If you’re a regular reader, you’ve probably heard a familiar refrain by now about things in the college football world which are quick to draw my ire. Domed stadiums, for instance, are one such example. Their very existence is antithetical to a sport meant to be played and enjoyed in the elements. Under beautiful October skies, and brisk autumn winds. College games played in NFL stadiums are another such complaint. Sterile and cold, erected in the wasteland outskirts of town and crowned with garish luxury boxes, NFL venues lack the charm and heritage of their college brethren. Even big cities themselves diminish the college football experience. The jewels of the college sport aren’t surrounded by skyscrapers, and they aren’t to be found in places like New York and Chicago – places where a college football Saturday draws nary a wink from the average citizen. The true gems of the game are tidy college towns like Tuscaloosa, Athens, Madison and Norman. Places where Saturday’s are alive, the air electric, the entire town embroiled, consumed with the promise of a big matchup.

A trip to Georgia State then, which satisfies all three of the reviled criteria stated above, was a curious choice for me. Located in the heart of sprawling downtown Atlanta, they play all of their home games inside the antiseptic confines of the hulking Georgia Dome – primarily the home of the Atlanta Falcons. As if those three affronts weren’t enough, the Panthers have only fielded a football team since 2010 and Georgia State itself is a tight, urban, commuter school lacking a campus in the traditional sense. Located right next to the monolithic Georgia State Capitol building, the GSU grounds are vacant on a Saturday morning with the exception of a few wino’s milling about Hurt Park. Clearly, expectations had to be tempered for this particular visit.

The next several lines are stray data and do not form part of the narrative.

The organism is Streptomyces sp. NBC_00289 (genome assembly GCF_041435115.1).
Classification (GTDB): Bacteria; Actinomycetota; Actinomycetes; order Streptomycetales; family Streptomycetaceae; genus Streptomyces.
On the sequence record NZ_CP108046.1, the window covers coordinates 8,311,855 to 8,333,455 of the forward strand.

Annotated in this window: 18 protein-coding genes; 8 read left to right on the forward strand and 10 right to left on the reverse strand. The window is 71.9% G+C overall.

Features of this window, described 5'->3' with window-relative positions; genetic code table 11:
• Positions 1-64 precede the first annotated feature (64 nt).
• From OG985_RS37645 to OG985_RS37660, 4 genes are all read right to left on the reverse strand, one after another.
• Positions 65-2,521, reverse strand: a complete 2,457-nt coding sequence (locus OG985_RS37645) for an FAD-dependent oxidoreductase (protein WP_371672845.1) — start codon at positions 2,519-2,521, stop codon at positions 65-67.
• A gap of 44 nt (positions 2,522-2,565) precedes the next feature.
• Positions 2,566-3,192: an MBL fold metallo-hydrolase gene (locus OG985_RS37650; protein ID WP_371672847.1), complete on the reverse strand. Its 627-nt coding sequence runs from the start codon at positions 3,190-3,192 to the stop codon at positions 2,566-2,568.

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Before the game, I head over to the Krog Street Market, a hip, repurposed warehouse and former home of the Atlanta Stove Works, a cast iron stove and pan forge that closed up shop in 1988 after nearly 100 years in business. In 2014 those industrial bones were converted into a covered market for a handful of new hipster food shops. Browsing through the space, surrounded by exposed brick and heavy timber beams, an artisan chocolate maker offers me free samples of steaming hot chocolate from an outstretched recycled bamboo tray, a ruse to which I almost fall prey until I uncover the dirty truth: it’s vegan hot chocolate.  In other words, brown colored water.  Nearby, a few dozen bearded waifs wait in line for the craft beer store to open, key chains dangling from their belt loops, presumably lined up for some obscure, limited release, “sour beer” that tastes like a foot.

There’s a Chinese dumpling counter, an artisan charcuterie shop and a grass fed ice cream maker, among many others, all under the same roof. It’s a brilliant concept really, an incubator for food startups. Shared rents and lower barriers to entry make it much easier for anyone with a spatula and a dream to throw their toque into the ring, without the high risk gamble of a traditional stand-alone restaurant. Diners are the real winners, and for any foodie, the sheer craft and variety to be found in Krog Street Market is a dream come true. One could spend a month gorging in here without getting bored. Be warned, however, that the variety comes with a trade-off. The hipster influx here is palpable and the unkempt hordes of faux flannel wearing, mustache waxing, black rim bespectacled buffoons are nauseating.